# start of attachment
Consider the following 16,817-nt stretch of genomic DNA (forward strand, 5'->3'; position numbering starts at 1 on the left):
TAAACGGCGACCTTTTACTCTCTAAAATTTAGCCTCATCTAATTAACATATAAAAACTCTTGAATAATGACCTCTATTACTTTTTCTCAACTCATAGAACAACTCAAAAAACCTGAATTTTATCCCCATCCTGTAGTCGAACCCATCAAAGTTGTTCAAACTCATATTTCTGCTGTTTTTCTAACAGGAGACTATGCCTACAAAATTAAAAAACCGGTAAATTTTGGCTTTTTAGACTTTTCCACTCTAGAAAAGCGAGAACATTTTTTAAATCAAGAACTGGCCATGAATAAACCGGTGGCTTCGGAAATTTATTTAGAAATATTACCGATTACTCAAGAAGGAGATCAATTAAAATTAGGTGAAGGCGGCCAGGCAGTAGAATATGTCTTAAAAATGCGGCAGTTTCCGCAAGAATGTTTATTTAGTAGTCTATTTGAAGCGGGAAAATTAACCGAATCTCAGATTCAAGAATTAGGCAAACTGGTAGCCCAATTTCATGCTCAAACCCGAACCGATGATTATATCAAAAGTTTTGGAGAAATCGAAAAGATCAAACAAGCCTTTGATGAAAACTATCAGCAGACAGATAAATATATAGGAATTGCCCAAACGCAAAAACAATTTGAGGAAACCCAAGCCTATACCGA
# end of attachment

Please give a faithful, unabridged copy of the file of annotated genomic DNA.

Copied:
Consider the following 16,817-nt stretch of genomic DNA (forward strand, 5'->3'; position numbering starts at 1 on the left):
TAAACGGCGACCTTTTACTCTCTAAAATTTAGCCTCATCTAATTAACATATAAAAACTCTTGAATAATGACCTCTATTACTTTTTCTCAACTCATAGAACAACTCAAAAAACCTGAATTTTATCCCCATCCTGTAGTCGAACCCATCAAAGTTGTTCAAACTCATATTTCTGCTGTTTTTCTAACAGGAGACTATGCCTACAAAATTAAAAAACCGGTAAATTTTGGCTTTTTAGACTTTTCCACTCTAGAAAAGCGAGAACATTTTTTAAATCAAGAACTGGCCATGAATAAACCGGTGGCTTCGGAAATTTATTTAGAAATATTACCGATTACTCAAGAAGGAGATCAATTAAAATTAGGTGAAGGCGGCCAGGCAGTAGAATATGTCTTAAAAATGCGGCAGTTTCCGCAAGAATGTTTATTTAGTAGTCTATTTGAAGCGGGAAAATTAACCGAATCTCAGATTCAAGAATTAGGCAAACTGGTAGCCCAATTTCATGCTCAAACCCGAACCGATGATTATATCAAAAGTTTTGGAGAAATCGAAAAGATCAAACAAGCCTTTGATGAAAACTATCAGCAGACAGATAAATATATAGGAATTGCCCAAACGCAAAAACAATTTGAGGAAACCCAAGCCTATACCGA